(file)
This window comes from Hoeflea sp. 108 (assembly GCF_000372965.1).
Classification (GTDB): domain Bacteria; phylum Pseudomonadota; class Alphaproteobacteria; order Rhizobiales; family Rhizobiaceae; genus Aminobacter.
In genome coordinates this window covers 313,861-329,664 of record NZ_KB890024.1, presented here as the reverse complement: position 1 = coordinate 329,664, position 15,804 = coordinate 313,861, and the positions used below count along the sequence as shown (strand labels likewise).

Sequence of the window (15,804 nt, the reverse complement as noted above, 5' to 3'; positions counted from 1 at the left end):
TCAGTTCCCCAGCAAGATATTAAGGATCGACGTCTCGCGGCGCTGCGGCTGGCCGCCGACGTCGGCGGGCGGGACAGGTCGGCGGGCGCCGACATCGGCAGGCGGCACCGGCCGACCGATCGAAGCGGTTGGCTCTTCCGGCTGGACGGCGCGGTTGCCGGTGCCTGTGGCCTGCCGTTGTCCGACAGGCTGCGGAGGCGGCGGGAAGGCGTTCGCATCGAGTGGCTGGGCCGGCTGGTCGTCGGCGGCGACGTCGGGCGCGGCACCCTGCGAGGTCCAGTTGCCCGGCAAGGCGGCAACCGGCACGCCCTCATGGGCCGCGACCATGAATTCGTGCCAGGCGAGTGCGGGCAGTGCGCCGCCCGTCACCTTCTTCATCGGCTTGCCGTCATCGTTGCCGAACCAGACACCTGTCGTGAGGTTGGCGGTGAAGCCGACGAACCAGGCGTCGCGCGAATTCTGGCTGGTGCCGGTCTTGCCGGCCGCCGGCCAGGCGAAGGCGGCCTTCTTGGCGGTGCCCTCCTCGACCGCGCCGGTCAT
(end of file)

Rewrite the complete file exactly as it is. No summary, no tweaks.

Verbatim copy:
This window comes from Hoeflea sp. 108 (assembly GCF_000372965.1).
Classification (GTDB): domain Bacteria; phylum Pseudomonadota; class Alphaproteobacteria; order Rhizobiales; family Rhizobiaceae; genus Aminobacter.
In genome coordinates this window covers 313,861-329,664 of record NZ_KB890024.1, presented here as the reverse complement: position 1 = coordinate 329,664, position 15,804 = coordinate 313,861, and the positions used below count along the sequence as shown (strand labels likewise).

Sequence of the window (15,804 nt, the reverse complement as noted above, 5' to 3'; positions counted from 1 at the left end):
TCAGTTCCCCAGCAAGATATTAAGGATCGACGTCTCGCGGCGCTGCGGCTGGCCGCCGACGTCGGCGGGCGGGACAGGTCGGCGGGCGCCGACATCGGCAGGCGGCACCGGCCGACCGATCGAAGCGGTTGGCTCTTCCGGCTGGACGGCGCGGTTGCCGGTGCCTGTGGCCTGCCGTTGTCCGACAGGCTGCGGAGGCGGCGGGAAGGCGTTCGCATCGAGTGGCTGGGCCGGCTGGTCGTCGGCGGCGACGTCGGGCGCGGCACCCTGCGAGGTCCAGTTGCCCGGCAAGGCGGCAACCGGCACGCCCTCATGGGCCGCGACCATGAATTCGTGCCAGGCGAGTGCGGGCAGTGCGCCGCCCGTCACCTTCTTCATCGGCTTGCCGTCATCGTTGCCGAACCAGACACCTGTCGTGAGGTTGGCGGTGAAGCCGACGAACCAGGCGTCGCGCGAATTCTGGCTGGTGCCGGTCTTGCCGGCCGCCGGCCAGGCGAAGGCGGCCTTCTTGGCGGTGCCCTCCTCGACCGCGCCGGTCAT